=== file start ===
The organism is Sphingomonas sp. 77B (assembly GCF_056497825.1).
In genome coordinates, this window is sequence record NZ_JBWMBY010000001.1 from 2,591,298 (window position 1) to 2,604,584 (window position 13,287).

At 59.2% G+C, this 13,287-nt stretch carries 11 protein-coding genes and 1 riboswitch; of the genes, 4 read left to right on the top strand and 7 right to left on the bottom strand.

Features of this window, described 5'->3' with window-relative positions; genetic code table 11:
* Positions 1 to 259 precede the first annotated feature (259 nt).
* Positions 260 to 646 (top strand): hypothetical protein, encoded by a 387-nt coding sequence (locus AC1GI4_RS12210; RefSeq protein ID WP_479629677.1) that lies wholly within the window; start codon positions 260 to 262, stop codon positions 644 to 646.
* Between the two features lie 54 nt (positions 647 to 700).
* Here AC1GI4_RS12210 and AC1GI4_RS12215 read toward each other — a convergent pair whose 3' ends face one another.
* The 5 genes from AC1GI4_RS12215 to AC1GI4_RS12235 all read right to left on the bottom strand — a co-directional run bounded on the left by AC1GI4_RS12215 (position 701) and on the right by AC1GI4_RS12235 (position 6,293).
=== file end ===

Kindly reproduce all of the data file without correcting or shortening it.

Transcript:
The organism is Sphingomonas sp. 77B (assembly GCF_056497825.1).
In genome coordinates, this window is sequence record NZ_JBWMBY010000001.1 from 2,591,298 (window position 1) to 2,604,584 (window position 13,287).

At 59.2% G+C, this 13,287-nt stretch carries 11 protein-coding genes and 1 riboswitch; of the genes, 4 read left to right on the top strand and 7 right to left on the bottom strand.

Features of this window, described 5'->3' with window-relative positions; genetic code table 11:
* Positions 1 to 259 precede the first annotated feature (259 nt).
* Positions 260 to 646 (top strand): hypothetical protein, encoded by a 387-nt coding sequence (locus AC1GI4_RS12210; RefSeq protein ID WP_479629677.1) that lies wholly within the window; start codon positions 260 to 262, stop codon positions 644 to 646.
* Between the two features lie 54 nt (positions 647 to 700).
* Here AC1GI4_RS12210 and AC1GI4_RS12215 read toward each other — a convergent pair whose 3' ends face one another.
* The 5 genes from AC1GI4_RS12215 to AC1GI4_RS12235 all read right to left on the bottom strand — a co-directional run bounded on the left by AC1GI4_RS12215 (position 701) and on the right by AC1GI4_RS12235 (position 6,293).